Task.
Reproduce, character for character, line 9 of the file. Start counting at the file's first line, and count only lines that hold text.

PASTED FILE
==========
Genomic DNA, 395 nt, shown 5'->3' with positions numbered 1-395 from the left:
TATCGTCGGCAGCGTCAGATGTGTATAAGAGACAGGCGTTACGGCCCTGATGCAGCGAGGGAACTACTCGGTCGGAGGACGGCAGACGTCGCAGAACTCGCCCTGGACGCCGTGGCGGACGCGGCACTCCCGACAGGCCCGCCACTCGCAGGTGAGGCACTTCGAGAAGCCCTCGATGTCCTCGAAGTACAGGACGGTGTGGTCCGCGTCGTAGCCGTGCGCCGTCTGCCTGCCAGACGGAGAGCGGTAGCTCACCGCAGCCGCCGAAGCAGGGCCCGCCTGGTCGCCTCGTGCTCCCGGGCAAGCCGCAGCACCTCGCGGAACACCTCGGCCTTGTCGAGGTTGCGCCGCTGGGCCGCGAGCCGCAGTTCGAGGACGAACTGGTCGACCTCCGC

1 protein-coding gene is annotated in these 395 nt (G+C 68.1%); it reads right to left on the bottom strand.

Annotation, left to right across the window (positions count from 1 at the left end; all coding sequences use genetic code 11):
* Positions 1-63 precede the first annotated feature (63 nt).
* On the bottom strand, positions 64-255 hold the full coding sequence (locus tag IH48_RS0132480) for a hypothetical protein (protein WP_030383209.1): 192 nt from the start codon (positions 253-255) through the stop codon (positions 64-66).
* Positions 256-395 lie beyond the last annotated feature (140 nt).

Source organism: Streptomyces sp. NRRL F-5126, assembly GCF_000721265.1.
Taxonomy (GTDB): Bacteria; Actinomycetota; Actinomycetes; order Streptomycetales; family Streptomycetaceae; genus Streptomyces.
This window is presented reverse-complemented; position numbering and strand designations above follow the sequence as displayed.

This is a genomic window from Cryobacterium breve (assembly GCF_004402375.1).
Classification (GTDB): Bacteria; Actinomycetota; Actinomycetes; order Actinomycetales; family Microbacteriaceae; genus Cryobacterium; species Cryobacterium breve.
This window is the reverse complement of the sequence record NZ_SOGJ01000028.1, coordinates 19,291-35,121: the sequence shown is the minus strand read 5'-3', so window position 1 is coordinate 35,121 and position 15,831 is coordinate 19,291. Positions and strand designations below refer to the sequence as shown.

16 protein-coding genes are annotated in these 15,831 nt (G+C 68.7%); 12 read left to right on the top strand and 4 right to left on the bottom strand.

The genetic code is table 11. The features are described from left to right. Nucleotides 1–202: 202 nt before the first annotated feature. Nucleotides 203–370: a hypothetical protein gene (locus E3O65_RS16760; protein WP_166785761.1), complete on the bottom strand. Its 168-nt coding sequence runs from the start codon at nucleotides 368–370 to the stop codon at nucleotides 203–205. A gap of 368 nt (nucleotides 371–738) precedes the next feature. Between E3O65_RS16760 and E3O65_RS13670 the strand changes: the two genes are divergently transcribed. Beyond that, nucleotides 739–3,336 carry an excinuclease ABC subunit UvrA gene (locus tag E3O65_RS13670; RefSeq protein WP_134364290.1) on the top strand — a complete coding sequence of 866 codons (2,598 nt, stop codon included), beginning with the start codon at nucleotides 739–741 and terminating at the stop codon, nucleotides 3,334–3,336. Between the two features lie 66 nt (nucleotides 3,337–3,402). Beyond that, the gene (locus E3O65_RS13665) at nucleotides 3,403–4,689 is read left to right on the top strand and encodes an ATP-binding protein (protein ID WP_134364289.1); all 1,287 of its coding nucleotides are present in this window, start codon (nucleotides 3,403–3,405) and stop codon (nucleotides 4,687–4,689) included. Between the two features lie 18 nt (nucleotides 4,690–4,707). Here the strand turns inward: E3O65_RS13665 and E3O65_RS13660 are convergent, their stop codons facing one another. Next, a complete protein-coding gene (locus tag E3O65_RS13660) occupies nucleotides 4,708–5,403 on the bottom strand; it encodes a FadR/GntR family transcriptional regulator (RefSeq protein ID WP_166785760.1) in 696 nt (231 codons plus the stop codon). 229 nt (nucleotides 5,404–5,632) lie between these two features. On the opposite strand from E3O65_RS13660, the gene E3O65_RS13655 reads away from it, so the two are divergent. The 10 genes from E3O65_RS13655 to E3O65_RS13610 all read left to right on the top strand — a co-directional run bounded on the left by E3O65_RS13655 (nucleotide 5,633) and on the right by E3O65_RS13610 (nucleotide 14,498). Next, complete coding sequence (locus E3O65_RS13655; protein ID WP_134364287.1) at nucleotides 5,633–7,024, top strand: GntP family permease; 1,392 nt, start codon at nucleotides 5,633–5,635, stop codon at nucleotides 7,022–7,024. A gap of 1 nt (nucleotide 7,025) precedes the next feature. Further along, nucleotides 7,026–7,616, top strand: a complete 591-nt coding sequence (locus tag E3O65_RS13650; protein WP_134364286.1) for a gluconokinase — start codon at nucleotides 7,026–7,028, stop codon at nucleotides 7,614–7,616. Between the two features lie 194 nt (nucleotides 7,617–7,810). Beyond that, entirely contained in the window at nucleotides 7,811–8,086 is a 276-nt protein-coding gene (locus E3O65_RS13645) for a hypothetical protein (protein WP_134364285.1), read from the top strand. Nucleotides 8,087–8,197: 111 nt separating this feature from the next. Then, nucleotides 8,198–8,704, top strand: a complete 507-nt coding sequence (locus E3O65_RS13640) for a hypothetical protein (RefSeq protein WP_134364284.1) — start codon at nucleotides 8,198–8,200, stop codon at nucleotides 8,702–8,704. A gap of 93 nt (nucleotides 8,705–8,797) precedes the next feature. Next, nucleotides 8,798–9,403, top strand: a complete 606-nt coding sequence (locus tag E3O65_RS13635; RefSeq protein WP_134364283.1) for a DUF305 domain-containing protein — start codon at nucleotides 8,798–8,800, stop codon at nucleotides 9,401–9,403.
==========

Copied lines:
Taxonomy (GTDB): Bacteria; Actinomycetota; Actinomycetes; order Streptomycetales; family Streptomycetaceae; genus Streptomyces.